“Further down the line, we see a lot of progress with John Deere on the development of a single pass system for corn and stover harvest.
One of the concerns that has been expressed with the use of stover is the problem of having to harvest all at once and store all year – not only the cost and logistics of storage, but the problem of stover pre-fermenting. How does it work?
“Bales are stacked at field edge at harvest, then moved to distributed staging 20-30 locations in a radius around the plant- that’s the intermediate storage. The key is not to move them around a lot – to stay in the staged area until needed. Overall, there’s 375000 tons of stover, or 1 bale every minute, 600,000 bales a year. We’ll bring those as needed.
On pre-fermentation? Collins is not worried. “ISU has been core testing bales, and we have three years of data. We get some bale breakage, and little bit of spike where we lose 2-3 percent of biomass the first month. But the spike is minor and goes away, unless you store too wet, where it can ferment a little on you.
DuPont will further adapt its cellulosic ethanol technology to additional feedstocks. It is already processing switchgrass in the testing facility it owns jointly with the University of Tennessee near Knoxville, Tenn.
A peer reviewed life cycle assessment of the DuPont biorefinery and supply chain indicates a potential greater than 100 percent reduction in greenhouse gas emissions compared to gasoline. This significant greenhouse gas reduction is enabled by use of cellulosic co-products as a source of renewable energy. The DuPont biorefinery co-product is a material that can displace coal in facilities currently burning this fossil fuel.
“We are excited to explore the various synergies between Lincolnway and DuPont that bring value to both companies. One area is the possibility of using DuPont’s cellulosic ethanol co-product to replace our coal usage,” said Lincolnway Energy Chairman Jeff Taylor. “We strive to continually improve our operations and environmental impact. Replacing our fossil fuels with this renewable cellulosic ethanol co-product to generate heat and power makes great sense. It is generated right next door, would reduce our coal usage and the transportation costs of shipping coal cars almost a thousand miles.”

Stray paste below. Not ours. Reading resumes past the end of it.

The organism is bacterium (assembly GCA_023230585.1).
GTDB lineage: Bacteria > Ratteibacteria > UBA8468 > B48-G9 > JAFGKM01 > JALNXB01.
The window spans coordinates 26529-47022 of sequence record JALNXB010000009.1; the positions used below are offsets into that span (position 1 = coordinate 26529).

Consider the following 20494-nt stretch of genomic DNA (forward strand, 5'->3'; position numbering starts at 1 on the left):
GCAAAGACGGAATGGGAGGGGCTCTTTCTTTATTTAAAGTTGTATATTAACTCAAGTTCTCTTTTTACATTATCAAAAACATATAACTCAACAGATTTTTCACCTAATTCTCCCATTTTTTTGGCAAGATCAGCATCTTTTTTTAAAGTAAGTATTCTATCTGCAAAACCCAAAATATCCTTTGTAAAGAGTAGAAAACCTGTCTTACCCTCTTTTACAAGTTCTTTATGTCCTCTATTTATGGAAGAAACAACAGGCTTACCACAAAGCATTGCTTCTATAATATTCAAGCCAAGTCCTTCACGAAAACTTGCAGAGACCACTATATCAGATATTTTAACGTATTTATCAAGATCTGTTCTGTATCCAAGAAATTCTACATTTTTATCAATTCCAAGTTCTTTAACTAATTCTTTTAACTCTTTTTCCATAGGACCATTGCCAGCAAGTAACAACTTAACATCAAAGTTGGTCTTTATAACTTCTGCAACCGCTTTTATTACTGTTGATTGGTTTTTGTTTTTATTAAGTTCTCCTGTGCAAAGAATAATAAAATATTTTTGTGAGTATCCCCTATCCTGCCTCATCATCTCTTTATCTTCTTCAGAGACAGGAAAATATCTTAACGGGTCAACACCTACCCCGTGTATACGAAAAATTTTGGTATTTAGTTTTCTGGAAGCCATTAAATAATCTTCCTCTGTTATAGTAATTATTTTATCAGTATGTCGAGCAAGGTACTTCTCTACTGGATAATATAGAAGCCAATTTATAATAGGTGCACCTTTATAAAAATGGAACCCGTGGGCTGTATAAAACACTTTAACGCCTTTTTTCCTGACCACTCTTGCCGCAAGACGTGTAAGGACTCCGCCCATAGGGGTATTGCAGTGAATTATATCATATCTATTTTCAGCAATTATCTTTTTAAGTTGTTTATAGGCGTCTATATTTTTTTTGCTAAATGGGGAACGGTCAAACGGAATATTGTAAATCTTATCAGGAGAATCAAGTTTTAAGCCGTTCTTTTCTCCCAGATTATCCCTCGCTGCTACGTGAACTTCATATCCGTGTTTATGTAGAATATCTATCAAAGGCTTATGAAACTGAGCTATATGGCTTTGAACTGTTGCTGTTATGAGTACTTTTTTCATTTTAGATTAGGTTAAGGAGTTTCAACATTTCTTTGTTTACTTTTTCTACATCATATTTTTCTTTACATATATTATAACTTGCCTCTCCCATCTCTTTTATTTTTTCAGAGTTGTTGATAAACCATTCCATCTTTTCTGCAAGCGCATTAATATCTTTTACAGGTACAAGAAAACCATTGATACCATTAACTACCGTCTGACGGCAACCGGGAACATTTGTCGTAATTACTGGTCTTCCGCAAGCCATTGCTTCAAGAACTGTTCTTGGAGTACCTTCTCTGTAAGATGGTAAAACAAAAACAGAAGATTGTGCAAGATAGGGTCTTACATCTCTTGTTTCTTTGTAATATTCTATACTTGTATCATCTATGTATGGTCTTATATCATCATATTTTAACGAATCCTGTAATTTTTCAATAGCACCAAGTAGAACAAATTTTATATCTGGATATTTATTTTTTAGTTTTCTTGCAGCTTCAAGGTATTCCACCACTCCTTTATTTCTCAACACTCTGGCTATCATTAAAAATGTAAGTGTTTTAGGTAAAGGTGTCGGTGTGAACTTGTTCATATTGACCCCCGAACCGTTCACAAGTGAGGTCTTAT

The bottom line
When completed, it is expected to be the world’s largest cellulosic ethanol facility – a key part of that first wave of plants from Beta Renewables-Novozymes, POET-DSM, Mascoma and Abengoa that is expected to bring 100 million gallons of capacity online in 2013-14.
For sure, the big name lies not in the first 100 million gallons, but the expansion. There, an interesting horse race is lining up, especially between Beta-Novozymes and DuPont which have both adopted the licensing model (Abengoa and POET-DSM, for the moment, are focused on build, own and operate in association with their considerable grain ethanol fleets).
Common to both the Beta-Novozymes and DuPont approaches – integration of enzymes and process technology – and an emphasis on low capex. That appears, at this stage, to be the winning combination – but the next step – selling and executing on licenses, is just getting underway.
More background on the story from the Digest